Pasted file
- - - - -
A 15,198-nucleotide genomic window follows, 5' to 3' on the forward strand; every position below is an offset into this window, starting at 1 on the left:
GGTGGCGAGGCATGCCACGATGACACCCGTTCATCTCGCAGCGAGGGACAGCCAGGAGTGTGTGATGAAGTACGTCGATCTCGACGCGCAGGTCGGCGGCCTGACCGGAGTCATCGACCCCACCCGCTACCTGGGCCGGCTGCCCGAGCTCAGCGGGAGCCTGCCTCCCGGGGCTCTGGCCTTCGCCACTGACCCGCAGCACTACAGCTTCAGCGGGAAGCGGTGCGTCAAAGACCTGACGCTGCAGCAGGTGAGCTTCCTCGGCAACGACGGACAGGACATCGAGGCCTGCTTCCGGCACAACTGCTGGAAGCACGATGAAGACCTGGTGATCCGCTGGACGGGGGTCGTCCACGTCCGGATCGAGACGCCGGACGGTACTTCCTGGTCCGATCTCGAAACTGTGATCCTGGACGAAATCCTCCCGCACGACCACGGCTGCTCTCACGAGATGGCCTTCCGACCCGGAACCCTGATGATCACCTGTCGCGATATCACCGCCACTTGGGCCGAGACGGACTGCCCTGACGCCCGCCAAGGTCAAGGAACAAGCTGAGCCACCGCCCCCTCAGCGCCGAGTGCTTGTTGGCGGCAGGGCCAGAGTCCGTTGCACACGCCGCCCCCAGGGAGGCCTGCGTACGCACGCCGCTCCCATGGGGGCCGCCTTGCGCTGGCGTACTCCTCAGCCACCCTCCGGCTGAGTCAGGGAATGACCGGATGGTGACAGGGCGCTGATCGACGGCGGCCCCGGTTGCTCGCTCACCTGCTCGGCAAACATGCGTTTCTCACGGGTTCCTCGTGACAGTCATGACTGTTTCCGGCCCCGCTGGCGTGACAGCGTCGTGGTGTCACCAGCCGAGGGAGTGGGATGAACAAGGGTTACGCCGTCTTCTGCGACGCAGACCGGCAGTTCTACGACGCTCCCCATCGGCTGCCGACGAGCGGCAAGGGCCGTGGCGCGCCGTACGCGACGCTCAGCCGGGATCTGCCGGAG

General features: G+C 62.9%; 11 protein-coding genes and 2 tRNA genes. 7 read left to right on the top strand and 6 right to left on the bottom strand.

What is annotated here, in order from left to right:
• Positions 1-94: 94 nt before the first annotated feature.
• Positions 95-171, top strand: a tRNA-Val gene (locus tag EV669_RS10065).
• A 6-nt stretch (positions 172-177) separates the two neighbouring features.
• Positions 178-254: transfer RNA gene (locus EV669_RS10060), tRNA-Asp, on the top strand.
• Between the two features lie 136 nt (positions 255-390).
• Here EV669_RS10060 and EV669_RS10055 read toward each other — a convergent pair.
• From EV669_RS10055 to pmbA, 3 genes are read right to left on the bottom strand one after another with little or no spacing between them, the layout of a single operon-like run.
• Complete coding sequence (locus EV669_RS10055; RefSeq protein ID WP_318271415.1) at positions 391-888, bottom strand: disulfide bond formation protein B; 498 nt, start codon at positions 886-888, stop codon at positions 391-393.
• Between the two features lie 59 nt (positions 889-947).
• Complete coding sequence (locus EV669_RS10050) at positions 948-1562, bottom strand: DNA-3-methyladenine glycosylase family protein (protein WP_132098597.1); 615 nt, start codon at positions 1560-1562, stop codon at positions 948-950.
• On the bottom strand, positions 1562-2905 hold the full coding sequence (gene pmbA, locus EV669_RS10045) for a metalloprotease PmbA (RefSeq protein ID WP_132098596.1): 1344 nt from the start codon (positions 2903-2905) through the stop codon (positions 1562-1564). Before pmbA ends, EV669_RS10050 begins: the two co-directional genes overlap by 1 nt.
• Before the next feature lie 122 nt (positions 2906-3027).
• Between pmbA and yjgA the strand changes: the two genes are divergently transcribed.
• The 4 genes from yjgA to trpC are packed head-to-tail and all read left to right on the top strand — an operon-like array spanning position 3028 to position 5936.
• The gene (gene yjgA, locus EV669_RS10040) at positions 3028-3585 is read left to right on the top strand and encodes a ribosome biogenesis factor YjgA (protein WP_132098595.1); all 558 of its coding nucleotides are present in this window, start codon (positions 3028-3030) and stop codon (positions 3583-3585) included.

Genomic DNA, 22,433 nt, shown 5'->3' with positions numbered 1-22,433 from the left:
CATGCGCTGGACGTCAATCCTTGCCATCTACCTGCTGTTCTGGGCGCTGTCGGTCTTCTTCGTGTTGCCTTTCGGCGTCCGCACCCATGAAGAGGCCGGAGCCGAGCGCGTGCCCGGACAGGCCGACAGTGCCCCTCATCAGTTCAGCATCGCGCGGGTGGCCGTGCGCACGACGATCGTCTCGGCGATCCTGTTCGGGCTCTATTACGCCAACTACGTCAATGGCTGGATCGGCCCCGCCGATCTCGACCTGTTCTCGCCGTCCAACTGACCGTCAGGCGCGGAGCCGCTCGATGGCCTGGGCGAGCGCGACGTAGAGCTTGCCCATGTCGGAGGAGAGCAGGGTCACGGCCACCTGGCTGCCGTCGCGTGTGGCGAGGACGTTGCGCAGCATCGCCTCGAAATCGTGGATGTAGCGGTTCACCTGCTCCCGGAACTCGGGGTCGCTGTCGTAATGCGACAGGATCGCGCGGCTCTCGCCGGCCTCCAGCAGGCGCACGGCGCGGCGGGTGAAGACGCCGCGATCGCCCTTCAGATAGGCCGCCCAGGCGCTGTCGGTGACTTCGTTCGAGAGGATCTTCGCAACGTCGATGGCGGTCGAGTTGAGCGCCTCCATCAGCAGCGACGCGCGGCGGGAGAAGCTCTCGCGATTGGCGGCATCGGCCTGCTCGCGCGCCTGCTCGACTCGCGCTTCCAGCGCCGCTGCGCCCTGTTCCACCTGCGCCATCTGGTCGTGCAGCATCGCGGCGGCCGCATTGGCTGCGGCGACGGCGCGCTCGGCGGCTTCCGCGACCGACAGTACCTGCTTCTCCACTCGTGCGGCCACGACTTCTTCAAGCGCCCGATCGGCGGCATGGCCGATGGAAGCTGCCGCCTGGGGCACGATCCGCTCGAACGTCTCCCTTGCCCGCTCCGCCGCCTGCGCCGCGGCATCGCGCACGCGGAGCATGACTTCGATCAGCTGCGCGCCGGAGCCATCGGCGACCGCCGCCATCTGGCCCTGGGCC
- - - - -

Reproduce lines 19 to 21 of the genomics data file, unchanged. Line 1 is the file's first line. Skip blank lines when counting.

• The gene (gene yjgA, locus EV669_RS10040) at positions 3028-3585 is read left to right on the top strand and encodes a ribosome biogenesis factor YjgA (protein WP_132098595.1); all 558 of its coding nucleotides are present in this window, start codon (positions 3028-3030) and stop codon (positions 3583-3585) included.

Genomic DNA, 22,433 nt, shown 5'->3' with positions numbered 1-22,433 from the left:
CATGCGCTGGACGTCAATCCTTGCCATCTACCTGCTGTTCTGGGCGCTGTCGGTCTTCTTCGTGTTGCCTTTCGGCGTCCGCACCCATGAAGAGGCCGGAGCCGAGCGCGTGCCCGGACAGGCCGACAGTGCCCCTCATCAGTTCAGCATCGCGCGGGTGGCCGTGCGCACGACGATCGTCTCGGCGATCCTGTTCGGGCTCTATTACGCCAACTACGTCAATGGCTGGATCGGCCCCGCCGATCTCGACCTGTTCTCGCCGTCCAACTGACCGTCAGGCGCGGAGCCGCTCGATGGCCTGGGCGAGCGCGACGTAGAGCTTGCCCATGTCGGAGGAGAGCAGGGTCACGGCCACCTGGCTGCCGTCGCGTGTGGCGAGGACGTTGCGCAGCATCGCCTCGAAATCGTGGATGTAGCGGTTCACCTGCTCCCGGAACTCGGGGTCGCTGTCGTAATGCGACAGGATCGCGCGGCTCTCGCCGGCCTCCAGCAGGCGCACGGCGCGGCGGGTGAAGACGCCGCGATCGCCCTTCAGATAGGCCGCCCAGGCGCTGTCGGTGACTTCGTTCGAGAGGATCTTCGCAACGTCGATGGCGGTCGAGTTGAGCGCCTCCATCAGCAGCGACGCGCGGCGGGAGAAGCTCTCGCGATTGGCGGCATCGGCCTGCTCGCGCGCCTGCTCGACTCGCGCTTCCAGCGCCGCTGCGCCCTGTTCCACCTGCGCCATCTGGTCGTGCAGCATCGCGGCGGCCGCATTGGCTGCGGCGACGGCGCGCTCGGCGGCTTCCGCGACCGACAGTACCTGCTTCTCCACTCGTGCGGCCACGACTTCTTCAAGCGCCCGATCGGCGGCATGGCCGATGGAAGCTGCCGCCTGGGGCACGATCCGCTCGAACGTCTCCCTTGCCCGCTCCGCCGCCTGCGCCGCGGCATCGCGCACGCGGAGCATGACTTCGATCAGCTGCGCGCCGGAGCCATCGGCGACCGCCGCCATCTGGCCCTGGGCC